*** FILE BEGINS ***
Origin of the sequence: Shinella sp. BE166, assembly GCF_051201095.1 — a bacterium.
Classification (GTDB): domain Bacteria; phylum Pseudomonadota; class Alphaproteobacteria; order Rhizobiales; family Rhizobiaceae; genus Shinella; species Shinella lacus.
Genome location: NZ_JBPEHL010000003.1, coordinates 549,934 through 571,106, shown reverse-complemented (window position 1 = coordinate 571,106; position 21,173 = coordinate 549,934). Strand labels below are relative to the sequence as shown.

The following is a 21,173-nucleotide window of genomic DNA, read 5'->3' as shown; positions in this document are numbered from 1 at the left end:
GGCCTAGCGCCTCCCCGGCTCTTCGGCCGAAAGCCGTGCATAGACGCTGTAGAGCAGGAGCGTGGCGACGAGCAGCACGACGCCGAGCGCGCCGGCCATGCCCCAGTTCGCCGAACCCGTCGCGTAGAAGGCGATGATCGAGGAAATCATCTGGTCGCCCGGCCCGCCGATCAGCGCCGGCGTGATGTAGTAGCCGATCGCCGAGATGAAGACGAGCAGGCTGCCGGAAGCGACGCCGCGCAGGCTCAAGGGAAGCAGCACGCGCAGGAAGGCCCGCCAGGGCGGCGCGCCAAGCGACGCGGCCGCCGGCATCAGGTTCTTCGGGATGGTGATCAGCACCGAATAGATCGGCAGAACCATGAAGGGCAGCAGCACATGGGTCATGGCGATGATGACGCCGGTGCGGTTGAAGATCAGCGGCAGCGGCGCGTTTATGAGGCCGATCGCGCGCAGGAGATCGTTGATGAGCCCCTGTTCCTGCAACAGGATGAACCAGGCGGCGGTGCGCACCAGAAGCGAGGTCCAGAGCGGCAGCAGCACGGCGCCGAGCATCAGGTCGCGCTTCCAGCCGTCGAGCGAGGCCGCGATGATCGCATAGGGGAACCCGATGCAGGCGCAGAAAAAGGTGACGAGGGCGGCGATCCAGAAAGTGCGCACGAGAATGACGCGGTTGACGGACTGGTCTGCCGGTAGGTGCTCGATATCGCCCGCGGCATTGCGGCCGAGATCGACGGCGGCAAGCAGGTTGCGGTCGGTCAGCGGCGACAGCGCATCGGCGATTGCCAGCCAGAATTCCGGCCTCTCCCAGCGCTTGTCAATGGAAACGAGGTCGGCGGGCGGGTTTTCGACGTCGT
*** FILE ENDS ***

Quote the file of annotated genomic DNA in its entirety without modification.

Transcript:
Origin of the sequence: Shinella sp. BE166, assembly GCF_051201095.1 — a bacterium.
Classification (GTDB): domain Bacteria; phylum Pseudomonadota; class Alphaproteobacteria; order Rhizobiales; family Rhizobiaceae; genus Shinella; species Shinella lacus.
Genome location: NZ_JBPEHL010000003.1, coordinates 549,934 through 571,106, shown reverse-complemented (window position 1 = coordinate 571,106; position 21,173 = coordinate 549,934). Strand labels below are relative to the sequence as shown.

The following is a 21,173-nucleotide window of genomic DNA, read 5'->3' as shown; positions in this document are numbered from 1 at the left end:
GGCCTAGCGCCTCCCCGGCTCTTCGGCCGAAAGCCGTGCATAGACGCTGTAGAGCAGGAGCGTGGCGACGAGCAGCACGACGCCGAGCGCGCCGGCCATGCCCCAGTTCGCCGAACCCGTCGCGTAGAAGGCGATGATCGAGGAAATCATCTGGTCGCCCGGCCCGCCGATCAGCGCCGGCGTGATGTAGTAGCCGATCGCCGAGATGAAGACGAGCAGGCTGCCGGAAGCGACGCCGCGCAGGCTCAAGGGAAGCAGCACGCGCAGGAAGGCCCGCCAGGGCGGCGCGCCAAGCGACGCGGCCGCCGGCATCAGGTTCTTCGGGATGGTGATCAGCACCGAATAGATCGGCAGAACCATGAAGGGCAGCAGCACATGGGTCATGGCGATGATGACGCCGGTGCGGTTGAAGATCAGCGGCAGCGGCGCGTTTATGAGGCCGATCGCGCGCAGGAGATCGTTGATGAGCCCCTGTTCCTGCAACAGGATGAACCAGGCGGCGGTGCGCACCAGAAGCGAGGTCCAGAGCGGCAGCAGCACGGCGCCGAGCATCAGGTCGCGCTTCCAGCCGTCGAGCGAGGCCGCGATGATCGCATAGGGGAACCCGATGCAGGCGCAGAAAAAGGTGACGAGGGCGGCGATCCAGAAAGTGCGCACGAGAATGACGCGGTTGACGGACTGGTCTGCCGGTAGGTGCTCGATATCGCCCGCGGCATTGCGGCCGAGATCGACGGCGGCAAGCAGGTTGCGGTCGGTCAGCGGCGACAGCGCATCGGCGATTGCCAGCCAGAATTCCGGCCTCTCCCAGCGCTTGTCAATGGAAACGAGGTCGGCGGGCGGGTTTTCGACGTCGT